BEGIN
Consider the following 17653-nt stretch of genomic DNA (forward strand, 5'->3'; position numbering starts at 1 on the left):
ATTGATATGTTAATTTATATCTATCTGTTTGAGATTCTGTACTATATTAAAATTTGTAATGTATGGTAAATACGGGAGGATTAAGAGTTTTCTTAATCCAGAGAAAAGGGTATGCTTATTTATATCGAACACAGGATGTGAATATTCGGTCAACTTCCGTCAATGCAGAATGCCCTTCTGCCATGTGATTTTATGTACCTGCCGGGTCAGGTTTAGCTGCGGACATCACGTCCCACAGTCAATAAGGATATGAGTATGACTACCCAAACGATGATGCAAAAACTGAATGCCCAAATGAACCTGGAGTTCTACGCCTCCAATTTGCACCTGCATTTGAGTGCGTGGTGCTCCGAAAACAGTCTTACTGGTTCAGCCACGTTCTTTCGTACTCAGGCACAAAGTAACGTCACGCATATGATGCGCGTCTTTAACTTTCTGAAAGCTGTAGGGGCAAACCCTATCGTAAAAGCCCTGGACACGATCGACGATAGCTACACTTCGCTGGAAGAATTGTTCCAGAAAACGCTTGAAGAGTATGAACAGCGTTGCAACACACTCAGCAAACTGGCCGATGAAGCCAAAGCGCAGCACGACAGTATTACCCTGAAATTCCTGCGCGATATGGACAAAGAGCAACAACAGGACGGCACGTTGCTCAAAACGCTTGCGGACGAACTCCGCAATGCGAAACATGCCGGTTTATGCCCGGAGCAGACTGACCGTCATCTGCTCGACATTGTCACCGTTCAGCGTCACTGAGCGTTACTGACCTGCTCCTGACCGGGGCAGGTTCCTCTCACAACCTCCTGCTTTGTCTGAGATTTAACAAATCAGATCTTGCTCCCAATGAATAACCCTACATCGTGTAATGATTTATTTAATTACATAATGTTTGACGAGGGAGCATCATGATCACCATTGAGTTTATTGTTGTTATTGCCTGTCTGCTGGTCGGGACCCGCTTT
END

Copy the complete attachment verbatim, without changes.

Consider the following 17653-nt stretch of genomic DNA (forward strand, 5'->3'; position numbering starts at 1 on the left):
ATTGATATGTTAATTTATATCTATCTGTTTGAGATTCTGTACTATATTAAAATTTGTAATGTATGGTAAATACGGGAGGATTAAGAGTTTTCTTAATCCAGAGAAAAGGGTATGCTTATTTATATCGAACACAGGATGTGAATATTCGGTCAACTTCCGTCAATGCAGAATGCCCTTCTGCCATGTGATTTTATGTACCTGCCGGGTCAGGTTTAGCTGCGGACATCACGTCCCACAGTCAATAAGGATATGAGTATGACTACCCAAACGATGATGCAAAAACTGAATGCCCAAATGAACCTGGAGTTCTACGCCTCCAATTTGCACCTGCATTTGAGTGCGTGGTGCTCCGAAAACAGTCTTACTGGTTCAGCCACGTTCTTTCGTACTCAGGCACAAAGTAACGTCACGCATATGATGCGCGTCTTTAACTTTCTGAAAGCTGTAGGGGCAAACCCTATCGTAAAAGCCCTGGACACGATCGACGATAGCTACACTTCGCTGGAAGAATTGTTCCAGAAAACGCTTGAAGAGTATGAACAGCGTTGCAACACACTCAGCAAACTGGCCGATGAAGCCAAAGCGCAGCACGACAGTATTACCCTGAAATTCCTGCGCGATATGGACAAAGAGCAACAACAGGACGGCACGTTGCTCAAAACGCTTGCGGACGAACTCCGCAATGCGAAACATGCCGGTTTATGCCCGGAGCAGACTGACCGTCATCTGCTCGACATTGTCACCGTTCAGCGTCACTGAGCGTTACTGACCTGCTCCTGACCGGGGCAGGTTCCTCTCACAACCTCCTGCTTTGTCTGAGATTTAACAAATCAGATCTTGCTCCCAATGAATAACCCTACATCGTGTAATGATTTATTTAATTACATAATGTTTGACGAGGGAGCATCATGATCACCATTGAGTTTATTGTTGTTATTGCCTGTCTGCTGGTCGGGACCCGCTTT